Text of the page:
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Title: Memory-Hard Puzzles in the Standard Model with Applications to Memory-Hard Functions and Resource-Bounded Locally Decodable Codes
We formally introduce, define, and construct {\em memory-hard puzzles}. Intuitively, for a difficulty parameter $t$, a cryptographic puzzle is memory-hard if any parallel random access machine (PRAM) algorithm with ``small'' cumulative memory complexity ($\ll t^2$) cannot solve the puzzle; moreover, such puzzles should be both ``easy'' to generate and be solvable by a sequential RAM algorithm running in time $t$. Our definitions and constructions of memory-hard puzzles are in the standard model, assuming the existence of indistinguishability obfuscation (\iO) and one-way functions (OWFs), and additionally assuming the existence of a {\em memory-hard language}. Intuitively, a language is memory-hard if it is undecidable by any PRAM algorithm with ``small'' cumulative memory complexity, while a sequential RAM algorithm running in time $t$ can decide the language. Our definitions and constructions of memory-hard objects are the first such definitions and constructions in the standard model without relying on idealized assumptions (such as random oracles). We give two applications which highlight the utility of memory-hard puzzles. For our first application, we give a construction of a (one-time) {\em memory-hard function} (MHF) in the standard model, using memory-hard puzzles and additionally assuming \iO and OWFs. For our second application, we show any cryptographic puzzle (\eg, memory-hard, time-lock) more » can be used to construct {\em resource-bounded locally decodable codes} (LDCs) in the standard model, answering an open question of Blocki, Kulkarni, and Zhou (ITC 2020). Resource-bounded LDCs achieve better rate and locality than their classical counterparts under the assumption that the adversarial channel is resource bounded (e.g., a low-depth circuit). Prior constructions of MHFs and resource-bounded LDCs required idealized primitives like random oracles. « less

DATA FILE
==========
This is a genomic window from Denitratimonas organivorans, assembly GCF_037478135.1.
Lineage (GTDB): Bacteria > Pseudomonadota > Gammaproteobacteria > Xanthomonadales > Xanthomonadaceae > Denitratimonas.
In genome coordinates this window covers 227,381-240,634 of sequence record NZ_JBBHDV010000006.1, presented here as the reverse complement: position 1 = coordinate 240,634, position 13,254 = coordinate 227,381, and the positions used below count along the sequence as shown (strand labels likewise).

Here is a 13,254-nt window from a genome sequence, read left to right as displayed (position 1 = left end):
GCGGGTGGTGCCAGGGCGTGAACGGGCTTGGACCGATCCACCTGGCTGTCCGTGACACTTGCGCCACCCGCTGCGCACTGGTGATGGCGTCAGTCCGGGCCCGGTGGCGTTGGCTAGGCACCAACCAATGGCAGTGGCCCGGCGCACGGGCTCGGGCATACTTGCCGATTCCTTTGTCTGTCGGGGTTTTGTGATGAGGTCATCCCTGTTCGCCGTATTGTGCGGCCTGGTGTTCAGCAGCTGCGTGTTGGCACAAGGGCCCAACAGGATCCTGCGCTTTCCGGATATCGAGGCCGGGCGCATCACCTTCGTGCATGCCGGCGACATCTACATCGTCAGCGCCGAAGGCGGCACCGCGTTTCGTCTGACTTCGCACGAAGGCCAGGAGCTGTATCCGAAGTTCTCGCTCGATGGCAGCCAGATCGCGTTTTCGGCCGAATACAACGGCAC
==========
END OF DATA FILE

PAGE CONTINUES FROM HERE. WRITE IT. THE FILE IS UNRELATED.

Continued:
Authors:
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Award ID(s):
2047272 1910659 1755708
Publication Date:
NSF-PAR ID:
10340397
Journal Name:
Security and Cryptography for Networks
Sponsoring Org:
National Science Foundation
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